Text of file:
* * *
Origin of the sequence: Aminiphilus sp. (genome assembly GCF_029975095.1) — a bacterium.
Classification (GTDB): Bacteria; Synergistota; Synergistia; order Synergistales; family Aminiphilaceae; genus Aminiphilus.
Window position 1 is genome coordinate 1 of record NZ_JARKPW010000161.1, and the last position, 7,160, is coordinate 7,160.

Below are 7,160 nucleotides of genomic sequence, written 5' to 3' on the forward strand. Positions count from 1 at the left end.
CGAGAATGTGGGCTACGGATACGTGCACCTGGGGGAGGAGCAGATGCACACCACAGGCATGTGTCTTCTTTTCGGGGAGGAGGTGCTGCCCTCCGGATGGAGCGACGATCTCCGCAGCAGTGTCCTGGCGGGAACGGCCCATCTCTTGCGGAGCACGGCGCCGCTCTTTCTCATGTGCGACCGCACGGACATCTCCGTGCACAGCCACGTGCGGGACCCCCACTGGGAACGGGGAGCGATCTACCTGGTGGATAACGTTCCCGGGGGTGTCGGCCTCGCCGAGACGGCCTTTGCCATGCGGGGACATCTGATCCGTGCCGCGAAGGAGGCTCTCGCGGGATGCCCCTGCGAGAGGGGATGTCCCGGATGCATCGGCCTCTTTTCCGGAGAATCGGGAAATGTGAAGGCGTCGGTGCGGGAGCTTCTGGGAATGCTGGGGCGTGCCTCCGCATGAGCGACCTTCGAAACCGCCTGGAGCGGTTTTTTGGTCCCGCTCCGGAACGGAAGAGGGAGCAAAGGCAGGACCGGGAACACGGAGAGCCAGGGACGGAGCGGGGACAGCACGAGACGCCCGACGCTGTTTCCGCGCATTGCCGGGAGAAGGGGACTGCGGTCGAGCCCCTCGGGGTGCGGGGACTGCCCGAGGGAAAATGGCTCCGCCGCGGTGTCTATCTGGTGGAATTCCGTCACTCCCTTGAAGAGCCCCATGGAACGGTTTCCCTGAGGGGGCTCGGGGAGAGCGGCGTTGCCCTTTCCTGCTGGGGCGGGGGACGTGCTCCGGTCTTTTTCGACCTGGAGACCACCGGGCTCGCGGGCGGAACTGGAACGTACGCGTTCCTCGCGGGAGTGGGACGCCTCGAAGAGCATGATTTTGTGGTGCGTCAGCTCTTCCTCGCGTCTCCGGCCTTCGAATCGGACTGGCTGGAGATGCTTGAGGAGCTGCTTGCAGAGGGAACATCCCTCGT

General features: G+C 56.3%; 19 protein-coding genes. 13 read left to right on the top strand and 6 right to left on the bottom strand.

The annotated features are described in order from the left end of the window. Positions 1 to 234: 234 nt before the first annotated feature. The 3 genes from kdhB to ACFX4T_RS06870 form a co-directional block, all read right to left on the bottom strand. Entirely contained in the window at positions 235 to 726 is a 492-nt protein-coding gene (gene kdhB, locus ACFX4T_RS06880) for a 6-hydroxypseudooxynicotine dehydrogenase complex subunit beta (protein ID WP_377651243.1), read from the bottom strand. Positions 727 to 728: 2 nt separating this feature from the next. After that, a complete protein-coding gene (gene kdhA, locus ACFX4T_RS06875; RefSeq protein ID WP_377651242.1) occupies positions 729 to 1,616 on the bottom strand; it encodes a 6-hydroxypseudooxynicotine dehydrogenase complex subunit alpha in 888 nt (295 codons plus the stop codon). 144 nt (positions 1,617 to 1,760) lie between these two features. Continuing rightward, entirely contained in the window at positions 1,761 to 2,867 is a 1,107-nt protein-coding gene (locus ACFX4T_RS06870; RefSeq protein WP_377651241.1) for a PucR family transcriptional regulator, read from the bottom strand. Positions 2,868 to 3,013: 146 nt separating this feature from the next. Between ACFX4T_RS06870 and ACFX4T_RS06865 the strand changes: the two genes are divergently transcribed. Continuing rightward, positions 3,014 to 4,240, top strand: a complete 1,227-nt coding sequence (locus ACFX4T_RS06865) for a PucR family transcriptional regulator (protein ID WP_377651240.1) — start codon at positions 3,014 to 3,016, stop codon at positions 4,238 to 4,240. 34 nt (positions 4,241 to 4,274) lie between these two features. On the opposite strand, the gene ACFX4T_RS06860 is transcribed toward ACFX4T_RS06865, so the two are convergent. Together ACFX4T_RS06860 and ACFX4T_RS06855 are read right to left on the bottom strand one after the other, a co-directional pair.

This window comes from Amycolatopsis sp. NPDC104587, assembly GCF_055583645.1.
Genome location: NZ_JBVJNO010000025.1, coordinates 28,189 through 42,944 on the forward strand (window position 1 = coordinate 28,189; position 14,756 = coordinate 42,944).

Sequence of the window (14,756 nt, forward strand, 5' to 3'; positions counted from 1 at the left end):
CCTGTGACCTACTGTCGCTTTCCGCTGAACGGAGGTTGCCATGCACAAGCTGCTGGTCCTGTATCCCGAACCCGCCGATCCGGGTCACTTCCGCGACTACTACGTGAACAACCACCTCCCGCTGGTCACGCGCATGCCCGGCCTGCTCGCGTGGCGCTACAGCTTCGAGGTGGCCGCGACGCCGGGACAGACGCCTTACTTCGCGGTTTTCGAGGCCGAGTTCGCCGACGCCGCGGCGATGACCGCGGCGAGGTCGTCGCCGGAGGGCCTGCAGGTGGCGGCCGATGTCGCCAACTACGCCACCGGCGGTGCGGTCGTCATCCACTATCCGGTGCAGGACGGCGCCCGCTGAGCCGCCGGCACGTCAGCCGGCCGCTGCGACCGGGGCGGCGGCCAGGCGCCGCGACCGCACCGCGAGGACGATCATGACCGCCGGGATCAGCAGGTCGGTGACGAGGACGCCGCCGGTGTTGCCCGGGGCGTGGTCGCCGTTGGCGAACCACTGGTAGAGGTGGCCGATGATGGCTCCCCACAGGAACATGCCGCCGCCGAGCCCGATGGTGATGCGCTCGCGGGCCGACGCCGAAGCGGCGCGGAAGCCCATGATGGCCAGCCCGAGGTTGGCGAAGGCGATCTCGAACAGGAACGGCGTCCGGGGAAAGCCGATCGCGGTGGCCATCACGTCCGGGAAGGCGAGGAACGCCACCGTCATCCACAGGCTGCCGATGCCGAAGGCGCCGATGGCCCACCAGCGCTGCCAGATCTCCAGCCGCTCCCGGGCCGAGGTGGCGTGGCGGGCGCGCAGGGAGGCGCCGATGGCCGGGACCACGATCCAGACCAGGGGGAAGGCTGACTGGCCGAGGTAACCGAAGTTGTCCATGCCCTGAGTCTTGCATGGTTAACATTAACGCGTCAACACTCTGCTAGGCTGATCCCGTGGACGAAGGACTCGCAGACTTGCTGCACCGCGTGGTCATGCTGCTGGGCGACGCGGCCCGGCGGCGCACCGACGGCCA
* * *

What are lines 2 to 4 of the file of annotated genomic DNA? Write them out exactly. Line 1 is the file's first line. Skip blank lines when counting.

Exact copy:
Classification (GTDB): Bacteria; Synergistota; Synergistia; order Synergistales; family Aminiphilaceae; genus Aminiphilus.
Window position 1 is genome coordinate 1 of record NZ_JARKPW010000161.1, and the last position, 7,160, is coordinate 7,160.

Below are 7,160 nucleotides of genomic sequence, written 5' to 3' on the forward strand. Positions count from 1 at the left end.